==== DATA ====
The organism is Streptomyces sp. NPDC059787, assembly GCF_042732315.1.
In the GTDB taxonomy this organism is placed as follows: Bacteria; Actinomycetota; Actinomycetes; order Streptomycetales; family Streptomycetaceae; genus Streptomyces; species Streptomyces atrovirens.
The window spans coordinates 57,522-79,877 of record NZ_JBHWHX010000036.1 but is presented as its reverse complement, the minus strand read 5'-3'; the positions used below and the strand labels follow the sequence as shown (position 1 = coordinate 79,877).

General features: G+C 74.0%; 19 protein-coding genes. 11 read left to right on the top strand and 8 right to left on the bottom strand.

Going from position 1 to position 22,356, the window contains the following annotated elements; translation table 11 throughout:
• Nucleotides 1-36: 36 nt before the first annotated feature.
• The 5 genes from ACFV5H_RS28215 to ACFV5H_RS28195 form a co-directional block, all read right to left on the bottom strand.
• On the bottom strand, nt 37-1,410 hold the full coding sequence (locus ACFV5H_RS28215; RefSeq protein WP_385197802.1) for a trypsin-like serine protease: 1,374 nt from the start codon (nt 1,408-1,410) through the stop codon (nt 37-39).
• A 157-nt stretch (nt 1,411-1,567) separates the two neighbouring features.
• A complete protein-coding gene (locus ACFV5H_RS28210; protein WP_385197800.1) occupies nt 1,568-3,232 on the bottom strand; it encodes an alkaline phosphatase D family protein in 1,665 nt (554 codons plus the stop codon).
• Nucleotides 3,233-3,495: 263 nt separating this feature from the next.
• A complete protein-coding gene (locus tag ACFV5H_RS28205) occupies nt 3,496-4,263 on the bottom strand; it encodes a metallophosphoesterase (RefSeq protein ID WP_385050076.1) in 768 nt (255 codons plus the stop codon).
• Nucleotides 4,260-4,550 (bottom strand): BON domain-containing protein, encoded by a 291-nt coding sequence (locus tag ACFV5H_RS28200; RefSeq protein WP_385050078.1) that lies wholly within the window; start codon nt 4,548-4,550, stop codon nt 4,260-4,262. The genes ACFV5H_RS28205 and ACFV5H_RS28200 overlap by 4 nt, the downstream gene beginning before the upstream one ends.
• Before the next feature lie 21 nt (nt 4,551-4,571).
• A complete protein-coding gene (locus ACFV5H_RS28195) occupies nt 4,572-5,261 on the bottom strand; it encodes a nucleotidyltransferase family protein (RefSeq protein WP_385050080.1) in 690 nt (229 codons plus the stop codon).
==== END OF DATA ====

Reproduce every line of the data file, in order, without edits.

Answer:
The organism is Streptomyces sp. NPDC059787, assembly GCF_042732315.1.
In the GTDB taxonomy this organism is placed as follows: Bacteria; Actinomycetota; Actinomycetes; order Streptomycetales; family Streptomycetaceae; genus Streptomyces; species Streptomyces atrovirens.
The window spans coordinates 57,522-79,877 of record NZ_JBHWHX010000036.1 but is presented as its reverse complement, the minus strand read 5'-3'; the positions used below and the strand labels follow the sequence as shown (position 1 = coordinate 79,877).

General features: G+C 74.0%; 19 protein-coding genes. 11 read left to right on the top strand and 8 right to left on the bottom strand.

Going from position 1 to position 22,356, the window contains the following annotated elements; translation table 11 throughout:
• Nucleotides 1-36: 36 nt before the first annotated feature.
• The 5 genes from ACFV5H_RS28215 to ACFV5H_RS28195 form a co-directional block, all read right to left on the bottom strand.
• On the bottom strand, nt 37-1,410 hold the full coding sequence (locus ACFV5H_RS28215; RefSeq protein WP_385197802.1) for a trypsin-like serine protease: 1,374 nt from the start codon (nt 1,408-1,410) through the stop codon (nt 37-39).
• A 157-nt stretch (nt 1,411-1,567) separates the two neighbouring features.
• A complete protein-coding gene (locus ACFV5H_RS28210; protein WP_385197800.1) occupies nt 1,568-3,232 on the bottom strand; it encodes an alkaline phosphatase D family protein in 1,665 nt (554 codons plus the stop codon).
• Nucleotides 3,233-3,495: 263 nt separating this feature from the next.
• A complete protein-coding gene (locus tag ACFV5H_RS28205) occupies nt 3,496-4,263 on the bottom strand; it encodes a metallophosphoesterase (RefSeq protein ID WP_385050076.1) in 768 nt (255 codons plus the stop codon).
• Nucleotides 4,260-4,550 (bottom strand): BON domain-containing protein, encoded by a 291-nt coding sequence (locus tag ACFV5H_RS28200; RefSeq protein WP_385050078.1) that lies wholly within the window; start codon nt 4,548-4,550, stop codon nt 4,260-4,262. The genes ACFV5H_RS28205 and ACFV5H_RS28200 overlap by 4 nt, the downstream gene beginning before the upstream one ends.
• Before the next feature lie 21 nt (nt 4,551-4,571).
• A complete protein-coding gene (locus ACFV5H_RS28195) occupies nt 4,572-5,261 on the bottom strand; it encodes a nucleotidyltransferase family protein (RefSeq protein WP_385050080.1) in 690 nt (229 codons plus the stop codon).